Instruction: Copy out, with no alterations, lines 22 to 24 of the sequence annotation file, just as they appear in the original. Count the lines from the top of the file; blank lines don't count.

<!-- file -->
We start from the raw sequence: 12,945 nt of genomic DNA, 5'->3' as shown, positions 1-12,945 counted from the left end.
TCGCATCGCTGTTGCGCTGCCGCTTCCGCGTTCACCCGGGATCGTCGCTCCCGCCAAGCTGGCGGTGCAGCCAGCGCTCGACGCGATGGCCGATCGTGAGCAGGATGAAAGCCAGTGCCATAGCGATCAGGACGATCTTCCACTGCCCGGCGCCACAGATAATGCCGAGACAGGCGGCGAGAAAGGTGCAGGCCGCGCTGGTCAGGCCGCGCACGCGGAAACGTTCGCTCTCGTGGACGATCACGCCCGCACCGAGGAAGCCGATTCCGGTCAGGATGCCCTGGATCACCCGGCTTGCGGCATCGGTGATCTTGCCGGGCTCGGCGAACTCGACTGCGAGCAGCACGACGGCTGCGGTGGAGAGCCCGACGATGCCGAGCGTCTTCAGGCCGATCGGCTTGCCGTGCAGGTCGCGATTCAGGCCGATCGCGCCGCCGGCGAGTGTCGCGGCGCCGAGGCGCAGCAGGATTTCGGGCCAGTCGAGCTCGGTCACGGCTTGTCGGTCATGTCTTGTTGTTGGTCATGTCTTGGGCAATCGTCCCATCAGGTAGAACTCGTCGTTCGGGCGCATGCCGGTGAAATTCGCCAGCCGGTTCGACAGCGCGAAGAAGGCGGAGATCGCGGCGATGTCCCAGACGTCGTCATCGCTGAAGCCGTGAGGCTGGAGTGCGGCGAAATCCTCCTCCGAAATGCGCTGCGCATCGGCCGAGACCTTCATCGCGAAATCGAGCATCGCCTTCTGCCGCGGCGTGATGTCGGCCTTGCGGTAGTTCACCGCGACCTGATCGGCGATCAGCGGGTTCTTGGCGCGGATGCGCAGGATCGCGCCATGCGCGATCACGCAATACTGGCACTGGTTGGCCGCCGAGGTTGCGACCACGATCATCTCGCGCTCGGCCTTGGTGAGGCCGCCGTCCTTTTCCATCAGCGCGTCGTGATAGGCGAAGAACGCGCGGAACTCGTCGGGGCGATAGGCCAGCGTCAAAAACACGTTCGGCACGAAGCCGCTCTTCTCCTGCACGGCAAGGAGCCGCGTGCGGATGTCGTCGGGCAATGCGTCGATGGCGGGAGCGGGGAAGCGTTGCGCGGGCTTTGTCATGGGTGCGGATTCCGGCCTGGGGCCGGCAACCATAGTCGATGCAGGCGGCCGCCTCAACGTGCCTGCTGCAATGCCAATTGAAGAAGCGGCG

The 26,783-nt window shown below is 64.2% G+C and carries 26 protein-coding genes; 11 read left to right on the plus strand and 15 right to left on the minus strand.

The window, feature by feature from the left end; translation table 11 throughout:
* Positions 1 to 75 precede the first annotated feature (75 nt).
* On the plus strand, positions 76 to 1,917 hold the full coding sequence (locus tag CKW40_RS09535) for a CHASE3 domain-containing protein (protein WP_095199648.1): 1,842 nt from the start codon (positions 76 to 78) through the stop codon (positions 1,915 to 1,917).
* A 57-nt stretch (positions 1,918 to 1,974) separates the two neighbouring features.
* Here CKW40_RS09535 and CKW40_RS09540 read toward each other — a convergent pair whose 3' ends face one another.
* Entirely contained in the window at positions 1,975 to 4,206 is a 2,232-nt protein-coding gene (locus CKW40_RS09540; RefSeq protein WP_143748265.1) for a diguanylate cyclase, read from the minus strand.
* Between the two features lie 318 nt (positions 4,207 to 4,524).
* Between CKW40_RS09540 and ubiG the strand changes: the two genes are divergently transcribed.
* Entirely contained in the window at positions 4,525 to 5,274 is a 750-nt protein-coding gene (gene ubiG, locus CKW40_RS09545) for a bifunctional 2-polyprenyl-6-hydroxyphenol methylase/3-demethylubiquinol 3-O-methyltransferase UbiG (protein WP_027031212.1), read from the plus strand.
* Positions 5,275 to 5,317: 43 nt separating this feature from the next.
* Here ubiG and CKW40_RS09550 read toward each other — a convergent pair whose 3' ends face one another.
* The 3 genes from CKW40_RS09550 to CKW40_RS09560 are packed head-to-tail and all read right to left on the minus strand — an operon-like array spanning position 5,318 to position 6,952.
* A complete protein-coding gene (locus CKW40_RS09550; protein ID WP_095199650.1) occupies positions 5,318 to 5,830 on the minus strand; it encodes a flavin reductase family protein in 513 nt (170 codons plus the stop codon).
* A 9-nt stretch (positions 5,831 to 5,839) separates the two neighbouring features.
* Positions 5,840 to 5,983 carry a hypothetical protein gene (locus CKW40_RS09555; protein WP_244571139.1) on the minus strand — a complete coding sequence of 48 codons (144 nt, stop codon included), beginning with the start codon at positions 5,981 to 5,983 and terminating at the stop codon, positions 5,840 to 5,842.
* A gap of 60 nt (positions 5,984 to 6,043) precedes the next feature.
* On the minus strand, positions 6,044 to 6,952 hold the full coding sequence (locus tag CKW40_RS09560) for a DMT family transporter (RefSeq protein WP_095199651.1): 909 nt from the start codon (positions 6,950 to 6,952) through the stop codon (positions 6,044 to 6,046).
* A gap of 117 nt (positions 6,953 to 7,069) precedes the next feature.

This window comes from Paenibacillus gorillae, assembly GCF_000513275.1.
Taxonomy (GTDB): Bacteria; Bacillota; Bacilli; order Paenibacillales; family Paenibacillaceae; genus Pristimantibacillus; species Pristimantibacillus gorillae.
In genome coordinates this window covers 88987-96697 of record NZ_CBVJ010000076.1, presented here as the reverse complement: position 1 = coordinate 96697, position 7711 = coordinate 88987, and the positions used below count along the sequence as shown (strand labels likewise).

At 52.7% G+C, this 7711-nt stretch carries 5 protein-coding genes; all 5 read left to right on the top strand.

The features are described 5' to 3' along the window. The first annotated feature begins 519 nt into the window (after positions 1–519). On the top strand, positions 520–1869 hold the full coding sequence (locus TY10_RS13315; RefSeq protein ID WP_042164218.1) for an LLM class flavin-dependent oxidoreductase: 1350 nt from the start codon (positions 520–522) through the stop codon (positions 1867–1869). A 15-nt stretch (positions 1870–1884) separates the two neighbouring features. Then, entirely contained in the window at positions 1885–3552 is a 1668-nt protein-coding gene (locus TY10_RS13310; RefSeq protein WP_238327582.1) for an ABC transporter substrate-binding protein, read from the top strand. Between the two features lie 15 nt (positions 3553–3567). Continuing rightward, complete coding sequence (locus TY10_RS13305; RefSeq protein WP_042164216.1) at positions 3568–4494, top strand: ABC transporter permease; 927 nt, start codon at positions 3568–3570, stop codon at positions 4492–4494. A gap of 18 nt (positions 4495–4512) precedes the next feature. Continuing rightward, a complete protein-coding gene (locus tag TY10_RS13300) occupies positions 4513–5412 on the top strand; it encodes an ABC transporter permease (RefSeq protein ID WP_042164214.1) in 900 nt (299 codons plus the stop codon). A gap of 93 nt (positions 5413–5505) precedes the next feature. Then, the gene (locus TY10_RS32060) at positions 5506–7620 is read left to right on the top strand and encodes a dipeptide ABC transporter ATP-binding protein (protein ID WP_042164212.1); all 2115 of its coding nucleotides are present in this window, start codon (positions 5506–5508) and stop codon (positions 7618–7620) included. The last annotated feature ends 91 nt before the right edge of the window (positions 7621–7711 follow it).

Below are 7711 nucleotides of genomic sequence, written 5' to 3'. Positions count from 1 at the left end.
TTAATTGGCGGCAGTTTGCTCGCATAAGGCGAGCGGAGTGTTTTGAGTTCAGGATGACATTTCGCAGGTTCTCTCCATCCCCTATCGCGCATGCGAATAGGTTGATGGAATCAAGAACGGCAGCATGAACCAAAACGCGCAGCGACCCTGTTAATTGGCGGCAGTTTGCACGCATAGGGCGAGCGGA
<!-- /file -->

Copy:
This window comes from Paenibacillus gorillae, assembly GCF_000513275.1.
Taxonomy (GTDB): Bacteria; Bacillota; Bacilli; order Paenibacillales; family Paenibacillaceae; genus Pristimantibacillus; species Pristimantibacillus gorillae.
In genome coordinates this window covers 88987-96697 of record NZ_CBVJ010000076.1, presented here as the reverse complement: position 1 = coordinate 96697, position 7711 = coordinate 88987, and the positions used below count along the sequence as shown (strand labels likewise).